First published in 1995, Crisis in the Primary Classroom redefines the crisis plaguing primary classrooms by challenging many of the educational and political orthodoxies of the nineties. The book is set during a particular period in the nineties when primary education was under attack from the Government and sections of the media, with accusations that reading standards had fallen, the National Curriculum was not being taught well and training colleges had failed to produce sufficient teachers of quality. In response to these concerns, the Government commissioned a report, which presented a series of solutions.
Maurice Galton argues that the report failed to identify the root causes of the problems facing primary schools. He examines critically whether the National Curriculum was necessary, and whether teaching methods and classroom organization really needed to be changed radically. He also addresses the issue of quality among teachers, suggesting ways in which this might be developed.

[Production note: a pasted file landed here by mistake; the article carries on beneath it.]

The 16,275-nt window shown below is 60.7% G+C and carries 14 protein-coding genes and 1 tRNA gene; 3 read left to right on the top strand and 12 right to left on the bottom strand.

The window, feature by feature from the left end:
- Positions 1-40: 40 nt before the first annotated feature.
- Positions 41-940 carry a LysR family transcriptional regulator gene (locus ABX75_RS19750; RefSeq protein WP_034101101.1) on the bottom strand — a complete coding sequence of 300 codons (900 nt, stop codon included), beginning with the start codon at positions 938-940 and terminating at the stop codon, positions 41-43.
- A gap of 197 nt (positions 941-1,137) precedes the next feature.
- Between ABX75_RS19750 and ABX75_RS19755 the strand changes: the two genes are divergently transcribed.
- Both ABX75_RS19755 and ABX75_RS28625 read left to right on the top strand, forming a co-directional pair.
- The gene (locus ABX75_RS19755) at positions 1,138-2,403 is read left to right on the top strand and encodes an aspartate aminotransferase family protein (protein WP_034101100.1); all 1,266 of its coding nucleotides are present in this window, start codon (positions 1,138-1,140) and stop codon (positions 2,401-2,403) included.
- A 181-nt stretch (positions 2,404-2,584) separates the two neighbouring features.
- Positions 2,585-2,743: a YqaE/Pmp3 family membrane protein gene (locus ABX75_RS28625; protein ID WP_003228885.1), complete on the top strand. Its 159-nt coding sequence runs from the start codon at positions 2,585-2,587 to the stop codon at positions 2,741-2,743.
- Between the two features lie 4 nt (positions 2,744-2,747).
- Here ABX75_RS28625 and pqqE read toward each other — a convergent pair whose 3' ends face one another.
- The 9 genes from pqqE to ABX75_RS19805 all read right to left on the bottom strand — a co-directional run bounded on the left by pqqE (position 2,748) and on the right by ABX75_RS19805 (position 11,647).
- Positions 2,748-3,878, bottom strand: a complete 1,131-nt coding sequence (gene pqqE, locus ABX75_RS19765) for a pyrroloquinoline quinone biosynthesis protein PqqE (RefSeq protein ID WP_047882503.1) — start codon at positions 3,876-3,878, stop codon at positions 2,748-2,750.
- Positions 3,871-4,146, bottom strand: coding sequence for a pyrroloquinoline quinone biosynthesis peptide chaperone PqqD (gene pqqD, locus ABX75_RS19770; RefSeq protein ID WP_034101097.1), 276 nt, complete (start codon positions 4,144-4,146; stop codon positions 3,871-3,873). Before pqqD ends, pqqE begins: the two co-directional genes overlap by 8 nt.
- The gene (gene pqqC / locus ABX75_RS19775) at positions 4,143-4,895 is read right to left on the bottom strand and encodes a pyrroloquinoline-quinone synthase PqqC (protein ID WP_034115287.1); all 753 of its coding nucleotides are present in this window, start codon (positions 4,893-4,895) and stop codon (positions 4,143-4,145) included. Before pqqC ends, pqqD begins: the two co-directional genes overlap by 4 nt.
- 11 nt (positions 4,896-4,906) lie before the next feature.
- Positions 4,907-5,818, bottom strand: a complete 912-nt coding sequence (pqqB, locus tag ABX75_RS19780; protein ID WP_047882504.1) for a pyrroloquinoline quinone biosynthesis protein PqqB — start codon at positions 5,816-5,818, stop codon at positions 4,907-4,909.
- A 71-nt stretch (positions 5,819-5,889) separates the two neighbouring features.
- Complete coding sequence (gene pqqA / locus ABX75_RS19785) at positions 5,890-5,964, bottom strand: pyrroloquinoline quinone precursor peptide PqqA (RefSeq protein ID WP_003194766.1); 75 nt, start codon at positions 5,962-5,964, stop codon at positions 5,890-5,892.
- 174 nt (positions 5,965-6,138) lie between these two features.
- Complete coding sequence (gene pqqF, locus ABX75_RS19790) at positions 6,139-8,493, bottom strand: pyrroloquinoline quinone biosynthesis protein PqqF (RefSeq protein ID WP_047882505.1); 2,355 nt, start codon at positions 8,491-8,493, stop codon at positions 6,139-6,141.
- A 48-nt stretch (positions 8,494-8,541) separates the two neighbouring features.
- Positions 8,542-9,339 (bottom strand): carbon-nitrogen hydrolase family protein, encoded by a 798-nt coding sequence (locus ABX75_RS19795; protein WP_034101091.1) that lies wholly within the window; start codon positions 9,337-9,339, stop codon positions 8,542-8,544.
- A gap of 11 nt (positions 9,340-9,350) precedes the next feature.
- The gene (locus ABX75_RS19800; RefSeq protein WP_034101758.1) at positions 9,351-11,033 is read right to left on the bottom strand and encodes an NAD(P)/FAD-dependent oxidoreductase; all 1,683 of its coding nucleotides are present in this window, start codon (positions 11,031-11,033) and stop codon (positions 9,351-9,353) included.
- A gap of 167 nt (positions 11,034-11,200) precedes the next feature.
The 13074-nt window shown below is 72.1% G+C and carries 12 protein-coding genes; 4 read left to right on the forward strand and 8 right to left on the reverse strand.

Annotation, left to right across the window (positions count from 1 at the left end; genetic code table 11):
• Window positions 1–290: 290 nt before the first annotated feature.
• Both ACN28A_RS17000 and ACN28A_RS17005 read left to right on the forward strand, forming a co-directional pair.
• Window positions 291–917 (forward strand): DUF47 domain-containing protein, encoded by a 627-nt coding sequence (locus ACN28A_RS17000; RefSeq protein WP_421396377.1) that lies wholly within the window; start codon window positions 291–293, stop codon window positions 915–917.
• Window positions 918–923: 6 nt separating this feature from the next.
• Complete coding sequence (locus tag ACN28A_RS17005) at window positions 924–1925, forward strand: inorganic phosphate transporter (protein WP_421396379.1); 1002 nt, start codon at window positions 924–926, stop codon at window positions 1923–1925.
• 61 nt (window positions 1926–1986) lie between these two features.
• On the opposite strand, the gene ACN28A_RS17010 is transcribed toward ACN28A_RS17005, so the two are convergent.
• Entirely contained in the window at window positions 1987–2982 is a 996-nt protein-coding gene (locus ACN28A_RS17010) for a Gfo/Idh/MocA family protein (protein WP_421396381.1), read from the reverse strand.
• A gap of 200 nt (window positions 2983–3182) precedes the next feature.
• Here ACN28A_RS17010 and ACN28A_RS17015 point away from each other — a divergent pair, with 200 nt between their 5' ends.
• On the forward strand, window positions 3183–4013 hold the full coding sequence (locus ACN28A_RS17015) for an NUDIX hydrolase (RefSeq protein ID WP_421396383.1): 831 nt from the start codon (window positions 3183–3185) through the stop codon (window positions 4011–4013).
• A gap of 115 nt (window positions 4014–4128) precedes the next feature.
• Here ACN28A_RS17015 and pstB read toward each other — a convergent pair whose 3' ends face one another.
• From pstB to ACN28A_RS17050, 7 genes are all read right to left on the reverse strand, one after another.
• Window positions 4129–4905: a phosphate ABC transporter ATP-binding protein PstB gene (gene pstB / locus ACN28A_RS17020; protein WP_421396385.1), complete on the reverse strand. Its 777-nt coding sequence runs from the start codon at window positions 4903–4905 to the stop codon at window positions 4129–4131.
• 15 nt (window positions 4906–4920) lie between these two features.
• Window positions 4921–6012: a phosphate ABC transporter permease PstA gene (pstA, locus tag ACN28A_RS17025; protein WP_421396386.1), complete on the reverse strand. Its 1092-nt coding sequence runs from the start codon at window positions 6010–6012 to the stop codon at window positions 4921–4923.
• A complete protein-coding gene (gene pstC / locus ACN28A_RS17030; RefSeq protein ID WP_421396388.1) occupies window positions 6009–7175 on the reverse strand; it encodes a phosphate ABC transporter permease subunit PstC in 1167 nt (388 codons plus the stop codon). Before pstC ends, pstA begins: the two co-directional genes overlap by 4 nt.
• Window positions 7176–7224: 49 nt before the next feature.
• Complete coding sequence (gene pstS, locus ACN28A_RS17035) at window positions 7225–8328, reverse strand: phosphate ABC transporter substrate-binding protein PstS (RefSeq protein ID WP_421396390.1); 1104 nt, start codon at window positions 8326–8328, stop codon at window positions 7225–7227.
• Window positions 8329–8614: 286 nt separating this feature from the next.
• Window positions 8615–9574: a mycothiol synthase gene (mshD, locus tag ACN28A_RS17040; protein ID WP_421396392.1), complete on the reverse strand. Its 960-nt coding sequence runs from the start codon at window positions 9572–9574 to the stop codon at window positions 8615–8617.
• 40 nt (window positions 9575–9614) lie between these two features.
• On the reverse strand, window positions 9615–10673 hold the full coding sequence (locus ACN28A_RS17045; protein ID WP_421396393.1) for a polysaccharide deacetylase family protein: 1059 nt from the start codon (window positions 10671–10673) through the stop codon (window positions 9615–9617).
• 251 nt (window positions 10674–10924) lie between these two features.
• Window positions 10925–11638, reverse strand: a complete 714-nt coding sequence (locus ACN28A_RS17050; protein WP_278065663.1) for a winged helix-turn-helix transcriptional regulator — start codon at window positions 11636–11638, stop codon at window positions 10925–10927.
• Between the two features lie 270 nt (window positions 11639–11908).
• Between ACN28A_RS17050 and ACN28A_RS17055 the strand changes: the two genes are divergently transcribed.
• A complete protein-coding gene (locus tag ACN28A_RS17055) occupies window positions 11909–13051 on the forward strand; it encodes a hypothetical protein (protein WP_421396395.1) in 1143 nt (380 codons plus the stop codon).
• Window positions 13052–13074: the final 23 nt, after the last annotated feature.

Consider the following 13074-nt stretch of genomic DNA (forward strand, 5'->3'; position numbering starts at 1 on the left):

Crisis in the Primary Classroom deserves to be read by all concerned with the planning, administration and practice of primary education. Teachers will be encouraged by the message that methods found to be successful in the past must be accommodated in new patterns of organization and classroom practice.
Table of Contents
List of Tables Personal Prologue 1. The Primary Education Debate 2. Do we Need a National Curriculum? 3. The Mess that is Assessment 4. Three Unwise Men? 5. Life after Dearing: Teaching and Learning in the Primary School 6. Raising Standards: Developing Expertise in Teaching References Index